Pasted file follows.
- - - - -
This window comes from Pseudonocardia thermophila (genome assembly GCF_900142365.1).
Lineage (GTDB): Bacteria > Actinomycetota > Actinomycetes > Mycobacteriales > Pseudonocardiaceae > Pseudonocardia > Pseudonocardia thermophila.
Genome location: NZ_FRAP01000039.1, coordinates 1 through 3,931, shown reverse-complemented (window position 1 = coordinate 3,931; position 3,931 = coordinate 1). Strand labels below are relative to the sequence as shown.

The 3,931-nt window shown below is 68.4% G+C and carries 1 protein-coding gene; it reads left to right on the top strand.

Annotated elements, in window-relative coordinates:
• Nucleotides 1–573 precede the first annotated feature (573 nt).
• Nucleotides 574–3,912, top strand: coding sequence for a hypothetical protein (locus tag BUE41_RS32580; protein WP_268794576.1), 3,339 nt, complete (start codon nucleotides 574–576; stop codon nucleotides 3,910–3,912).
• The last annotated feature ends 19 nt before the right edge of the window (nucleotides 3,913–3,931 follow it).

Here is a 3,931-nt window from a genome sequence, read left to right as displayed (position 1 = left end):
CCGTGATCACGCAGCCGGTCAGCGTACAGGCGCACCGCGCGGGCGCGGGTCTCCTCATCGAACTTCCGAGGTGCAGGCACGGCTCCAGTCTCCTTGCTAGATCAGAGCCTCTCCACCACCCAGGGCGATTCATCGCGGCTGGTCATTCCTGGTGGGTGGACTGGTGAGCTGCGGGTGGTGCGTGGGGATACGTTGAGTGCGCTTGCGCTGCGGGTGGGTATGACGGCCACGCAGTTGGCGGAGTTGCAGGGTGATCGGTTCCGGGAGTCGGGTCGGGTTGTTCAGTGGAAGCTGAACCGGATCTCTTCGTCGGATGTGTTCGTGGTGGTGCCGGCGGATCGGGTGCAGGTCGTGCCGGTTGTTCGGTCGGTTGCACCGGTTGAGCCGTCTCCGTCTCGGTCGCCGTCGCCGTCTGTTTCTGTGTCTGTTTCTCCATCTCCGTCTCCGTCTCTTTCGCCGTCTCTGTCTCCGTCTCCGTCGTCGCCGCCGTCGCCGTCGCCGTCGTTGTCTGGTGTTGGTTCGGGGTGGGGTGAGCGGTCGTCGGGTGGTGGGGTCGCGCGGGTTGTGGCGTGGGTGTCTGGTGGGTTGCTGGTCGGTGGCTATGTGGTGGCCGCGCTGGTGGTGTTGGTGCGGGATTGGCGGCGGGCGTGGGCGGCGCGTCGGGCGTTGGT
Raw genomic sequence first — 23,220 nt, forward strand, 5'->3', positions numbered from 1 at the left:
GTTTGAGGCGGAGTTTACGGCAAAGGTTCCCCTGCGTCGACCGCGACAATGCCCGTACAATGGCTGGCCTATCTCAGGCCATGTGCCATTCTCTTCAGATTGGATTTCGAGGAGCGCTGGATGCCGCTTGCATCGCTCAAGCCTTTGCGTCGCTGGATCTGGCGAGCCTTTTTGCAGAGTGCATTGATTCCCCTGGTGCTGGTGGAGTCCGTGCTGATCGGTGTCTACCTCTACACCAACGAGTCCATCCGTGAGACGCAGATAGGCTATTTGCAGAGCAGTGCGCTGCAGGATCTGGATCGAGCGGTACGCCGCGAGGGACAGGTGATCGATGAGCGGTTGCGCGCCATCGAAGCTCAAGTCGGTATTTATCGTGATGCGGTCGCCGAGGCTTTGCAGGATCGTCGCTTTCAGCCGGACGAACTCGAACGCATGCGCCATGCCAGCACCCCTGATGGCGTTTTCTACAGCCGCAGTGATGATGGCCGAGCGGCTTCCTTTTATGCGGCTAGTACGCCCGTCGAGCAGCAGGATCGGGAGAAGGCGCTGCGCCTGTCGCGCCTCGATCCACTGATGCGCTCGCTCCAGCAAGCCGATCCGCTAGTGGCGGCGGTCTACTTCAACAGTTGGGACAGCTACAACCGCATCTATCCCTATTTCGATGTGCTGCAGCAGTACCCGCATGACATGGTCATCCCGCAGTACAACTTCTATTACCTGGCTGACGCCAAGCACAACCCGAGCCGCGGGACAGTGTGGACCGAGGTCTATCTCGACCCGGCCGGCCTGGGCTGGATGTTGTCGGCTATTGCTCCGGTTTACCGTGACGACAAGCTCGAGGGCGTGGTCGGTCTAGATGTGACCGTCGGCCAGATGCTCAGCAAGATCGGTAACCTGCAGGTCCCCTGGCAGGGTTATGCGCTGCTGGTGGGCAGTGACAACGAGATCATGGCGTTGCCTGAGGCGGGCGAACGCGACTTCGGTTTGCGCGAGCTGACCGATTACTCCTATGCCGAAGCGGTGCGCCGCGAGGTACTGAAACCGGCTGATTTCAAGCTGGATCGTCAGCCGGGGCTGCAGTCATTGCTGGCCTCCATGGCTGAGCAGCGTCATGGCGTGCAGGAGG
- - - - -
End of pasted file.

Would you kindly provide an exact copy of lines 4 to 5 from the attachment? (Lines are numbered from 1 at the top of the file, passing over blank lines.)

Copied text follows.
The 3,931-nt window shown below is 68.4% G+C and carries 1 protein-coding gene; it reads left to right on the top strand.

Annotated elements, in window-relative coordinates: